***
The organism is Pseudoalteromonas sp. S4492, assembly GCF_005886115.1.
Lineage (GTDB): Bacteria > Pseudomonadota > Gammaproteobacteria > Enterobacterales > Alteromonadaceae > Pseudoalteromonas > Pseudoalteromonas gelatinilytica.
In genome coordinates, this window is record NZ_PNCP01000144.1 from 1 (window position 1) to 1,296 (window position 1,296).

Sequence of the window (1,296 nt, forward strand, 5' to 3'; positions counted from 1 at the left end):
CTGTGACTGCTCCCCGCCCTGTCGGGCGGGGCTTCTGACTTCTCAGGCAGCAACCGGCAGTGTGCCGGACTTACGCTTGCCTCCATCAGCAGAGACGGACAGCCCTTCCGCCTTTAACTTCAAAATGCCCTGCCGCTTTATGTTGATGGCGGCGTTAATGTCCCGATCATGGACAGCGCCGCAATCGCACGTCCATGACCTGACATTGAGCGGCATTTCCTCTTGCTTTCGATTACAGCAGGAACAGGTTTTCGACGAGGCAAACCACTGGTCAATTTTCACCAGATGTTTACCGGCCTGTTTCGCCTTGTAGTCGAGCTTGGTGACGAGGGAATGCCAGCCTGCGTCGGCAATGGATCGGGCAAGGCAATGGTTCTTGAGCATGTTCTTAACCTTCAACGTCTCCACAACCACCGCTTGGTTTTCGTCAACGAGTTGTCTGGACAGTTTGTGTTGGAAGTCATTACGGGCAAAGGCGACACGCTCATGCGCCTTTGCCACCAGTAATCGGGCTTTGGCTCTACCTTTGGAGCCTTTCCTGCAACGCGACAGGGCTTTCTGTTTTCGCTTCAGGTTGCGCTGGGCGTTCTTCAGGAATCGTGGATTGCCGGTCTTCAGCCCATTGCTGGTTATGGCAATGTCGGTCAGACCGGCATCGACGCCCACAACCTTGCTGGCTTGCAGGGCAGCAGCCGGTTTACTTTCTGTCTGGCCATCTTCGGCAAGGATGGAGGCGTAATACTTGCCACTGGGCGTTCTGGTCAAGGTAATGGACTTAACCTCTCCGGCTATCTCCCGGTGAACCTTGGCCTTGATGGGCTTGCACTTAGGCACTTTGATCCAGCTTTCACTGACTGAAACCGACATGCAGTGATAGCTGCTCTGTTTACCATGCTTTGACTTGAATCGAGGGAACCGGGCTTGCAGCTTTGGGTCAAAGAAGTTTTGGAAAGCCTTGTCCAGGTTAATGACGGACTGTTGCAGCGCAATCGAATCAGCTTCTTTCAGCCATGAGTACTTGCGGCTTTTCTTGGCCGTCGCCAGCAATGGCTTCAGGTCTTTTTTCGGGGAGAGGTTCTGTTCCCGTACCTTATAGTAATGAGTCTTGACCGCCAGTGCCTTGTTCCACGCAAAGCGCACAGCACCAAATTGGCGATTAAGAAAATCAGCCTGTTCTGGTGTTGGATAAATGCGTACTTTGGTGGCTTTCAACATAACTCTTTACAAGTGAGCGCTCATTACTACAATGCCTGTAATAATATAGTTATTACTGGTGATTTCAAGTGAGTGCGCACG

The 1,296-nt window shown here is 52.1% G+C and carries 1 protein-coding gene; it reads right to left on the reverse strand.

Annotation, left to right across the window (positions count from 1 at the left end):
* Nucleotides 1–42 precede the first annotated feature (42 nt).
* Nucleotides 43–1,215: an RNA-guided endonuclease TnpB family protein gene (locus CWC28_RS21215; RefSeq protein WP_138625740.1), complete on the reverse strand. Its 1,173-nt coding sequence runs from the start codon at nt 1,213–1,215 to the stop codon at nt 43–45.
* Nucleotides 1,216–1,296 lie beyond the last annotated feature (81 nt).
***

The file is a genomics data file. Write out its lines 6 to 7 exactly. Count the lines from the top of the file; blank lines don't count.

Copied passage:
The 1,296-nt window shown here is 52.1% G+C and carries 1 protein-coding gene; it reads right to left on the reverse strand.

Annotation, left to right across the window (positions count from 1 at the left end):